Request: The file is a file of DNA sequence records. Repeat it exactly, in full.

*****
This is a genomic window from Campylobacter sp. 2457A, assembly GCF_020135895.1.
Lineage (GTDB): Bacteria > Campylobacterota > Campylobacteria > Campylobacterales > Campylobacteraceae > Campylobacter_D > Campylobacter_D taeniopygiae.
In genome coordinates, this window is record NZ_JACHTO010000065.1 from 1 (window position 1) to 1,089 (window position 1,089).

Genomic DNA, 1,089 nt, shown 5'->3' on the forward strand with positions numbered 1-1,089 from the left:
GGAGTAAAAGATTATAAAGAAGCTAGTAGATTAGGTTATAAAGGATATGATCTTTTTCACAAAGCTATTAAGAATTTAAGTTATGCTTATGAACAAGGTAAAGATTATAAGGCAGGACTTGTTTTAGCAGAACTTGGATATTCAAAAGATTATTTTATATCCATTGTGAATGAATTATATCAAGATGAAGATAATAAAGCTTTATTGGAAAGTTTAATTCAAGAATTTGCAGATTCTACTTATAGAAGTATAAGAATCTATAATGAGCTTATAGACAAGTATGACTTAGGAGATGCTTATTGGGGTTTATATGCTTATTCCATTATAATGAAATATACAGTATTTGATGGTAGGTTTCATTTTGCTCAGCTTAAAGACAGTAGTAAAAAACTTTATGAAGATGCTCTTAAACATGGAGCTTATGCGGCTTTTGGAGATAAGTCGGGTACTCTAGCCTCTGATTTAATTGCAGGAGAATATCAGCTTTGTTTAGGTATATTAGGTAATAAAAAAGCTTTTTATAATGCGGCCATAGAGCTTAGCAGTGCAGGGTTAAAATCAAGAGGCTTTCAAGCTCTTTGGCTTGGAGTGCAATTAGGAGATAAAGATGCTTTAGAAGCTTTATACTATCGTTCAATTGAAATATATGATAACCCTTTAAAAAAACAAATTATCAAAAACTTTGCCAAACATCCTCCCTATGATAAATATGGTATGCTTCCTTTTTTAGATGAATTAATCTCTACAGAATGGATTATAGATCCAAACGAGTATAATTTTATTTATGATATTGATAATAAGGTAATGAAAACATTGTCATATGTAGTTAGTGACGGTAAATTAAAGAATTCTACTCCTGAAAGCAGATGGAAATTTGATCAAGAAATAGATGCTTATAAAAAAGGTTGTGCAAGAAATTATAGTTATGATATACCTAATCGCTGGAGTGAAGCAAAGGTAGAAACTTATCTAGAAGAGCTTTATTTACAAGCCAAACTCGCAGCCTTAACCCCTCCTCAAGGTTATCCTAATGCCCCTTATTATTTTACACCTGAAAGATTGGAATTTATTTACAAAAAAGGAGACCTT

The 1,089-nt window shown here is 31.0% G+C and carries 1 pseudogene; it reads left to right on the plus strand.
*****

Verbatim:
This is a genomic window from Campylobacter sp. 2457A, assembly GCF_020135895.1.
Lineage (GTDB): Bacteria > Campylobacterota > Campylobacteria > Campylobacterales > Campylobacteraceae > Campylobacter_D > Campylobacter_D taeniopygiae.
In genome coordinates, this window is record NZ_JACHTO010000065.1 from 1 (window position 1) to 1,089 (window position 1,089).

Genomic DNA, 1,089 nt, shown 5'->3' on the forward strand with positions numbered 1-1,089 from the left:
GGAGTAAAAGATTATAAAGAAGCTAGTAGATTAGGTTATAAAGGATATGATCTTTTTCACAAAGCTATTAAGAATTTAAGTTATGCTTATGAACAAGGTAAAGATTATAAGGCAGGACTTGTTTTAGCAGAACTTGGATATTCAAAAGATTATTTTATATCCATTGTGAATGAATTATATCAAGATGAAGATAATAAAGCTTTATTGGAAAGTTTAATTCAAGAATTTGCAGATTCTACTTATAGAAGTATAAGAATCTATAATGAGCTTATAGACAAGTATGACTTAGGAGATGCTTATTGGGGTTTATATGCTTATTCCATTATAATGAAATATACAGTATTTGATGGTAGGTTTCATTTTGCTCAGCTTAAAGACAGTAGTAAAAAACTTTATGAAGATGCTCTTAAACATGGAGCTTATGCGGCTTTTGGAGATAAGTCGGGTACTCTAGCCTCTGATTTAATTGCAGGAGAATATCAGCTTTGTTTAGGTATATTAGGTAATAAAAAAGCTTTTTATAATGCGGCCATAGAGCTTAGCAGTGCAGGGTTAAAATCAAGAGGCTTTCAAGCTCTTTGGCTTGGAGTGCAATTAGGAGATAAAGATGCTTTAGAAGCTTTATACTATCGTTCAATTGAAATATATGATAACCCTTTAAAAAAACAAATTATCAAAAACTTTGCCAAACATCCTCCCTATGATAAATATGGTATGCTTCCTTTTTTAGATGAATTAATCTCTACAGAATGGATTATAGATCCAAACGAGTATAATTTTATTTATGATATTGATAATAAGGTAATGAAAACATTGTCATATGTAGTTAGTGACGGTAAATTAAAGAATTCTACTCCTGAAAGCAGATGGAAATTTGATCAAGAAATAGATGCTTATAAAAAAGGTTGTGCAAGAAATTATAGTTATGATATACCTAATCGCTGGAGTGAAGCAAAGGTAGAAACTTATCTAGAAGAGCTTTATTTACAAGCCAAACTCGCAGCCTTAACCCCTCCTCAAGGTTATCCTAATGCCCCTTATTATTTTACACCTGAAAGATTGGAATTTATTTACAAAAAAGGAGACCTT

The 1,089-nt window shown here is 31.0% G+C and carries 1 pseudogene; it reads left to right on the plus strand.